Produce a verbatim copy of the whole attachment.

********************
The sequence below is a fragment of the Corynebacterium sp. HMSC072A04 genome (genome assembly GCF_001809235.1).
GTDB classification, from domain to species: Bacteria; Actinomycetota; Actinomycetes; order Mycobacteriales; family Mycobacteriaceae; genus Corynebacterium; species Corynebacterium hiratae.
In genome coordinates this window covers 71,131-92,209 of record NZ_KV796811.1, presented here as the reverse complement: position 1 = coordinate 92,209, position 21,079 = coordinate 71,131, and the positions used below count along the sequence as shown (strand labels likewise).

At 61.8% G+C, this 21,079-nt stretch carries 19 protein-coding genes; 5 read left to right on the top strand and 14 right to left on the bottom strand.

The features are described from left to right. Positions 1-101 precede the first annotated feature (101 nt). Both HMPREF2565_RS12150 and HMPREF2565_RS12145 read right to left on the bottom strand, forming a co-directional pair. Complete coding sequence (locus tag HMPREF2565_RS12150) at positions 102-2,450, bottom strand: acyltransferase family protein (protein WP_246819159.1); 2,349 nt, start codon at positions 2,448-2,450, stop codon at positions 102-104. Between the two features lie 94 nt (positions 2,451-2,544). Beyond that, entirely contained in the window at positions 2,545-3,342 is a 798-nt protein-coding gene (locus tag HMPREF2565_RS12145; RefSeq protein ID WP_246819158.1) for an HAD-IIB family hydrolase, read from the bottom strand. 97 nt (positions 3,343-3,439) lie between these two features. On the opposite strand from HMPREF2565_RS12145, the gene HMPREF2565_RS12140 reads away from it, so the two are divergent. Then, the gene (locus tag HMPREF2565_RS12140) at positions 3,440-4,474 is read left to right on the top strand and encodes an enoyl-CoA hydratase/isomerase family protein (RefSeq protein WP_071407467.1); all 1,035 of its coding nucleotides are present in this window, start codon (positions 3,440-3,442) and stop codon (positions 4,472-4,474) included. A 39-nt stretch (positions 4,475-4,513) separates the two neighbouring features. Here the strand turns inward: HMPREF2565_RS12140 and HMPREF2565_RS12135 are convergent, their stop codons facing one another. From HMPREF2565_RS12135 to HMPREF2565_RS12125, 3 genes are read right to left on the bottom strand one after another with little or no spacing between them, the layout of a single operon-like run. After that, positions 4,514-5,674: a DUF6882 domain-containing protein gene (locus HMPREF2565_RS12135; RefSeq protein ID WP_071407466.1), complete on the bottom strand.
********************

The sequence below is a fragment of the Corynebacterium sp. HMSC072A04 genome (genome assembly GCF_001809235.1).
GTDB classification, from domain to species: Bacteria; Actinomycetota; Actinomycetes; order Mycobacteriales; family Mycobacteriaceae; genus Corynebacterium; species Corynebacterium hiratae.
In genome coordinates this window covers 71,131-92,209 of record NZ_KV796811.1, presented here as the reverse complement: position 1 = coordinate 92,209, position 21,079 = coordinate 71,131, and the positions used below count along the sequence as shown (strand labels likewise).

At 61.8% G+C, this 21,079-nt stretch carries 19 protein-coding genes; 5 read left to right on the top strand and 14 right to left on the bottom strand.

The features are described from left to right. Positions 1-101 precede the first annotated feature (101 nt). Both HMPREF2565_RS12150 and HMPREF2565_RS12145 read right to left on the bottom strand, forming a co-directional pair. Complete coding sequence (locus tag HMPREF2565_RS12150) at positions 102-2,450, bottom strand: acyltransferase family protein (protein WP_246819159.1); 2,349 nt, start codon at positions 2,448-2,450, stop codon at positions 102-104. Between the two features lie 94 nt (positions 2,451-2,544). Beyond that, entirely contained in the window at positions 2,545-3,342 is a 798-nt protein-coding gene (locus tag HMPREF2565_RS12145; RefSeq protein ID WP_246819158.1) for an HAD-IIB family hydrolase, read from the bottom strand. 97 nt (positions 3,343-3,439) lie between these two features. On the opposite strand from HMPREF2565_RS12145, the gene HMPREF2565_RS12140 reads away from it, so the two are divergent. Then, the gene (locus tag HMPREF2565_RS12140) at positions 3,440-4,474 is read left to right on the top strand and encodes an enoyl-CoA hydratase/isomerase family protein (RefSeq protein WP_071407467.1); all 1,035 of its coding nucleotides are present in this window, start codon (positions 3,440-3,442) and stop codon (positions 4,472-4,474) included. A 39-nt stretch (positions 4,475-4,513) separates the two neighbouring features. Here the strand turns inward: HMPREF2565_RS12140 and HMPREF2565_RS12135 are convergent, their stop codons facing one another. From HMPREF2565_RS12135 to HMPREF2565_RS12125, 3 genes are read right to left on the bottom strand one after another with little or no spacing between them, the layout of a single operon-like run. After that, positions 4,514-5,674: a DUF6882 domain-containing protein gene (locus HMPREF2565_RS12135; RefSeq protein ID WP_071407466.1), complete on the bottom strand.